Even though we should not ask, I completely understand your feelings. A few years ago, I gave a gift certificate for a spa treatment to a friend and it cost more than I would ever spend on myself (there was a reason I wanted her to have an extra special treat). She thanked me when I gave it to her, but never mentioned it again. I really wanted to know my money didnt go to waste and wouldn't even have cared if she gave it away; as long as someone used it. But there was no way I can bring it up.
Exactly, so this could just as easily been the subject of a related thread: "Is it rude not to acknowledge the use of a gift certificate?" I would vote yes, especially if it was for an experience (ie restaurant, spa) rather than an object (book, clothing etc.). For a physical gift, ie one that you can see, the recipient can see what it is right away and say, "Oh, thank you, that's lovely! I'll put it on my mantlepiece!" For a spa or restaurant, the recipient can thank for the gift certificate but they haven't really received the gift yet, in a way. If I received a gift certificate for a day at the spa, and then went off and had a lovely day courtesy of the gift-giver, I cannot even fathom failing to at least email the person, or call, or speak next time I saw her, to say "I went to that spa!! Thank you so much, what a lovely gift that was; I had an amazing day!" (Even if it didn't live up to expectations I would say something nice and thank them).
Even though there may have been a thank you at the time the gift certificate was received, for some reason I can't really articulate it seems rude not to thank the person again after you've used it. And to not say anything at all makes the giver wonder whether it went to waste, and I'd be thinking, "Well I guess I won't give them anything nice again."
I do understand wanting to know if/how a gift certificate was used and if the person enjoyed it. But I can't agree that the person is required to follow up on the thank you with a "how I used the card" follow up. If that is needed then what is the polite person supposed to do when they don't like the gift certificate? Are they doomed to be rude?
I can't think of a polite way to say "Aunt Dotty, thank you so much for thinking of us. We gave the gift card from the <restaurant we hate> that you gave us for Christmas to my sister-I am sure she loved it." Never mind explaining that we donated it to charity, which is what DH and I usually do with non-useful cards. Aunt Dotty may not approve of the charity we picked. In our particular case, I am sure that our Aunt Dotty wouldn't approve of the charity. And I will not lie to her and tell her that I loved going to <restaurant we hate> when we didn't. It is more of a lie than I am comfortable telling. I don't mind little white lies, but this feels more like a medium grey one to me. Plus, much as I love Aunt Dotty, I don't want to encourage her to settle on this as the "best gift ever for Lynnv and her DH." At least while she rotates every year, we have about a 1 in 3 chance of actually using the card she gets us.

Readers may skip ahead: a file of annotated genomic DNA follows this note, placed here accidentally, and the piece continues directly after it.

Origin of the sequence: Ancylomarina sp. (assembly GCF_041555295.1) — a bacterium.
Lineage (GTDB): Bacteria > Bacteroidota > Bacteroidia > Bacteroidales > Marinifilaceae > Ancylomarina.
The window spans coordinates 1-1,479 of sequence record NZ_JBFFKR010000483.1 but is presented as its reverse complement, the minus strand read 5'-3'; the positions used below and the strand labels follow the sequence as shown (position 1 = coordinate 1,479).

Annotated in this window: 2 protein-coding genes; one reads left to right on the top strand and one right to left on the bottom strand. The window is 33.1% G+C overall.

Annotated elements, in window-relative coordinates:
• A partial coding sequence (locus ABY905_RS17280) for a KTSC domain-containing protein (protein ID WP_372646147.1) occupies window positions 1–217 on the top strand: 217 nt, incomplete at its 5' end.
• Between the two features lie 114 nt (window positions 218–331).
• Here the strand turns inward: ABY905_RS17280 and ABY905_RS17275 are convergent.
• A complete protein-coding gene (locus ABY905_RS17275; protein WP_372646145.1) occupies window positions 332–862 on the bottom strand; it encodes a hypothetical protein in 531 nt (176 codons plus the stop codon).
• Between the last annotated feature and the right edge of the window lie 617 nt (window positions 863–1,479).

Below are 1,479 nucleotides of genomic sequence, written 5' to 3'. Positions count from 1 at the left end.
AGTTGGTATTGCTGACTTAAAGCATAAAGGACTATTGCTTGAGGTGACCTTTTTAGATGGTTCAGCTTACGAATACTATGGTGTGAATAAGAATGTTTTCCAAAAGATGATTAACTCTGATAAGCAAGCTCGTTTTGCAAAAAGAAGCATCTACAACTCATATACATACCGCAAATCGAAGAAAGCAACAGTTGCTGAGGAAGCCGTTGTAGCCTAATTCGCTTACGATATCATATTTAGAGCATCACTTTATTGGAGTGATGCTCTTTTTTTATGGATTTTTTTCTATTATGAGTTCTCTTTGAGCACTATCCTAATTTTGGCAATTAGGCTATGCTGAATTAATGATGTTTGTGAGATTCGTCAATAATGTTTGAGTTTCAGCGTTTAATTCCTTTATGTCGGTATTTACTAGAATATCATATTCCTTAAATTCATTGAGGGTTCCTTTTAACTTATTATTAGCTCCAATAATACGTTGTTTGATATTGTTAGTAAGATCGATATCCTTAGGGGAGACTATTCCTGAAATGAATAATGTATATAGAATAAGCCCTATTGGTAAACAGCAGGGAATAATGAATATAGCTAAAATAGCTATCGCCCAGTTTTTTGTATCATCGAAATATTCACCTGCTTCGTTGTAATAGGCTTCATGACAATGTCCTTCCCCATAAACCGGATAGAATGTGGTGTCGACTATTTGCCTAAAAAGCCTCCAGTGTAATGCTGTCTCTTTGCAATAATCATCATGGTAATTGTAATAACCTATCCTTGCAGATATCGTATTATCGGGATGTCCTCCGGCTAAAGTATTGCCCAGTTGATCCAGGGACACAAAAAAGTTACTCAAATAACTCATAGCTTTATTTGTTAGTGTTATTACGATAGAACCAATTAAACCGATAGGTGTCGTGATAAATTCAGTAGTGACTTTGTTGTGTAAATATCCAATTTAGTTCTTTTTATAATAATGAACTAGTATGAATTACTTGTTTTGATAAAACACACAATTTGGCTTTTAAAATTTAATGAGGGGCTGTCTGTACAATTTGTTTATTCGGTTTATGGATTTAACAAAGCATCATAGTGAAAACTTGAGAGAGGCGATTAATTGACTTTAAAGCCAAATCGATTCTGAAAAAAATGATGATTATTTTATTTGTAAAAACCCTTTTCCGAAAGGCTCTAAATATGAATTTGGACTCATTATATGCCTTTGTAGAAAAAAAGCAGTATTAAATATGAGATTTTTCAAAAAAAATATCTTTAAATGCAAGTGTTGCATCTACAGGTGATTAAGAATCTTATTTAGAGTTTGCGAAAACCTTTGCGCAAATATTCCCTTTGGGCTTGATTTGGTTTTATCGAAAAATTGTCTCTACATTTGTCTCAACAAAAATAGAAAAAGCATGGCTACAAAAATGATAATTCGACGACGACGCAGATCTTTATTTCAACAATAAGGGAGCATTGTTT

I am sincerely grateful for her gift and that she thinks of us at all-which I do express. But if being polite requires that I tell her when I use the card and how much I enjoyed <whatever card it is that I hate>, I can't see a way to be polite about cards I don't like.
With physical objects, it is easier. I can thank the person sincerely for the time and effort and for thinking of us. But I don't have to tell them how I am going to use the gift. I can say, "Aunt Dotty, thank you so much for the candlestick you gave us for Dragon Appreciation Day. You can never have too many candlesticks. It was lovely of you to think of us during this busy season. And how is Uncle Spotty doing with his lumbago?" and on from there. I don't have to mention that, while you can never have too many candlesticks, this one is creepier than a roomful of clown dolls. And that I am going to be burning it because I fear that it is going to go all Chucky in the night. And yes, for the record, my own Aunt Dotty has gotten me some of the weirdest and creepiest gifts ever-including a creepy clown doll/candle holder. <shudder>
IMO, a sincere thanks for the gift and for thinking of us is the equivalent of the above thank you. And is perfectly polite and does not require a follow up on how the card was used.